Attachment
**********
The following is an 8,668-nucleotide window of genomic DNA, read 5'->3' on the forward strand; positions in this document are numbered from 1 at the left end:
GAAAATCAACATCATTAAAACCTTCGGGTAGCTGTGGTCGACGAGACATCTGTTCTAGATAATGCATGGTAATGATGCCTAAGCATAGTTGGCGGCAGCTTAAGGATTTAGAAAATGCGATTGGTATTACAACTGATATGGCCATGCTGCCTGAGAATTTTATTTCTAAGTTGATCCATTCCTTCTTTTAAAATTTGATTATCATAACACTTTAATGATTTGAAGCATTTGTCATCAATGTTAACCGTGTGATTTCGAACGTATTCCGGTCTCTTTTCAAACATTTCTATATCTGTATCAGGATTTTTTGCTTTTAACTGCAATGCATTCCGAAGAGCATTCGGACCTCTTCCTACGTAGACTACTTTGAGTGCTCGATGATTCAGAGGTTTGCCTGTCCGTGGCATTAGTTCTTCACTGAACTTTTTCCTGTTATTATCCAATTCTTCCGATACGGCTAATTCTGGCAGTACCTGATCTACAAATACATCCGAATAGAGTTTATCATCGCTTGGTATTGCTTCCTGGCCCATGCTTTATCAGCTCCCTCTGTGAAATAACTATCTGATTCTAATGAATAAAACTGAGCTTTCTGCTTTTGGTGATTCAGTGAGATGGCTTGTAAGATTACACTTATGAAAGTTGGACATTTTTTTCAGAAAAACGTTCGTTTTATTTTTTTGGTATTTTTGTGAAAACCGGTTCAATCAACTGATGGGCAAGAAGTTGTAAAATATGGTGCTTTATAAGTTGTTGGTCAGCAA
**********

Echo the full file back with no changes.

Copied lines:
The following is an 8,668-nucleotide window of genomic DNA, read 5'->3' on the forward strand; positions in this document are numbered from 1 at the left end:
GAAAATCAACATCATTAAAACCTTCGGGTAGCTGTGGTCGACGAGACATCTGTTCTAGATAATGCATGGTAATGATGCCTAAGCATAGTTGGCGGCAGCTTAAGGATTTAGAAAATGCGATTGGTATTACAACTGATATGGCCATGCTGCCTGAGAATTTTATTTCTAAGTTGATCCATTCCTTCTTTTAAAATTTGATTATCATAACACTTTAATGATTTGAAGCATTTGTCATCAATGTTAACCGTGTGATTTCGAACGTATTCCGGTCTCTTTTCAAACATTTCTATATCTGTATCAGGATTTTTTGCTTTTAACTGCAATGCATTCCGAAGAGCATTCGGACCTCTTCCTACGTAGACTACTTTGAGTGCTCGATGATTCAGAGGTTTGCCTGTCCGTGGCATTAGTTCTTCACTGAACTTTTTCCTGTTATTATCCAATTCTTCCGATACGGCTAATTCTGGCAGTACCTGATCTACAAATACATCCGAATAGAGTTTATCATCGCTTGGTATTGCTTCCTGGCCCATGCTTTATCAGCTCCCTCTGTGAAATAACTATCTGATTCTAATGAATAAAACTGAGCTTTCTGCTTTTGGTGATTCAGTGAGATGGCTTGTAAGATTACACTTATGAAAGTTGGACATTTTTTTCAGAAAAACGTTCGTTTTATTTTTTTGGTATTTTTGTGAAAACCGGTTCAATCAACTGATGGGCAAGAAGTTGTAAAATATGGTGCTTTATAAGTTGTTGGTCAGCAA